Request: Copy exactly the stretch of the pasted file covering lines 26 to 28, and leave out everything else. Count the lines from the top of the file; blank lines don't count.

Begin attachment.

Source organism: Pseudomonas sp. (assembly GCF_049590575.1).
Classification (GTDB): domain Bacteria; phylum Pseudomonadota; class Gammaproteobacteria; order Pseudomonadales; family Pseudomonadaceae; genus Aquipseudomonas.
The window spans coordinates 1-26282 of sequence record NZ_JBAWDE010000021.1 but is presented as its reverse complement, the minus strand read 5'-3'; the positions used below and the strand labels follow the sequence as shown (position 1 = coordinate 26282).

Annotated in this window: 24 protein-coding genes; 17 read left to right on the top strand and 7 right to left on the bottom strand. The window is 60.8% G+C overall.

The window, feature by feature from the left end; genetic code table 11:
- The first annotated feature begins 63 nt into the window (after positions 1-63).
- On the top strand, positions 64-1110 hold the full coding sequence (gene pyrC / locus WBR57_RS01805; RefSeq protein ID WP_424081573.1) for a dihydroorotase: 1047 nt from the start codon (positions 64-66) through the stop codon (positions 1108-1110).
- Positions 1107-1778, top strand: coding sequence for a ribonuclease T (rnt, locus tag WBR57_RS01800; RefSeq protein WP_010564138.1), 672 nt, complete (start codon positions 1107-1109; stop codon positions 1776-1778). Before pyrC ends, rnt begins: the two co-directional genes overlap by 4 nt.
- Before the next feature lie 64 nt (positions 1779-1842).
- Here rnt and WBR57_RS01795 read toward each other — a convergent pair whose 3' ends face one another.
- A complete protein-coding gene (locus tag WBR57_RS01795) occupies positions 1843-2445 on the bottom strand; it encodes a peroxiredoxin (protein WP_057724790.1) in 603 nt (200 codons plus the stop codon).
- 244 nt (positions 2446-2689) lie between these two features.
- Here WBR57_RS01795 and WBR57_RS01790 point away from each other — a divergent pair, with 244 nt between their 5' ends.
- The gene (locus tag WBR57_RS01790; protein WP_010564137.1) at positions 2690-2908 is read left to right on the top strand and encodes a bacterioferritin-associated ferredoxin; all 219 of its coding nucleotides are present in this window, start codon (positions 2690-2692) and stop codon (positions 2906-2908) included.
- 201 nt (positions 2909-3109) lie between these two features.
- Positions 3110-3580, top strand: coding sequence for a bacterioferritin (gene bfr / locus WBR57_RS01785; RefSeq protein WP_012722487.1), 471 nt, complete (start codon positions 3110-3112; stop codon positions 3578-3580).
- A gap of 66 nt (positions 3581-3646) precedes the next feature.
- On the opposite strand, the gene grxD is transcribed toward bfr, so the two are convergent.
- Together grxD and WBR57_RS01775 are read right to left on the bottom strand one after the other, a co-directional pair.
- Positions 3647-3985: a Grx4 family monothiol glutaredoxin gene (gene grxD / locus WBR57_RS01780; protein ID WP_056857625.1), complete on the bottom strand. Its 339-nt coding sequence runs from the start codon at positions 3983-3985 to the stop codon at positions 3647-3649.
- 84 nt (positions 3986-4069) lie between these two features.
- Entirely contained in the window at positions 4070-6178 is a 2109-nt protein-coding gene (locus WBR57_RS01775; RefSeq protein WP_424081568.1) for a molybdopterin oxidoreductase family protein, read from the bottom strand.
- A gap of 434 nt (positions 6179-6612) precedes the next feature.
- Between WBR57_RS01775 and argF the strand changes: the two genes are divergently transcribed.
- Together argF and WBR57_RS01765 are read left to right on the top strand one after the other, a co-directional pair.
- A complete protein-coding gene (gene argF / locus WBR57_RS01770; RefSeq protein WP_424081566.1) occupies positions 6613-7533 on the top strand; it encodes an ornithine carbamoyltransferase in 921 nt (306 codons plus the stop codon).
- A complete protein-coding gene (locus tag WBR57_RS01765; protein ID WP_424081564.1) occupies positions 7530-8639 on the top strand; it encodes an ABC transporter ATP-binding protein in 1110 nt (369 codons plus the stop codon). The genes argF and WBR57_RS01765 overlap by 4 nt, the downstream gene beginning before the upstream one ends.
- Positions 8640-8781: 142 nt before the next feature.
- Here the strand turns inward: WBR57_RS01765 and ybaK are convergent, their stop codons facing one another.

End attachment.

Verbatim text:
- A complete protein-coding gene (gene argF / locus WBR57_RS01770; RefSeq protein WP_424081566.1) occupies positions 6613-7533 on the top strand; it encodes an ornithine carbamoyltransferase in 921 nt (306 codons plus the stop codon).
- A complete protein-coding gene (locus tag WBR57_RS01765; protein ID WP_424081564.1) occupies positions 7530-8639 on the top strand; it encodes an ABC transporter ATP-binding protein in 1110 nt (369 codons plus the stop codon). The genes argF and WBR57_RS01765 overlap by 4 nt, the downstream gene beginning before the upstream one ends.
- Positions 8640-8781: 142 nt before the next feature.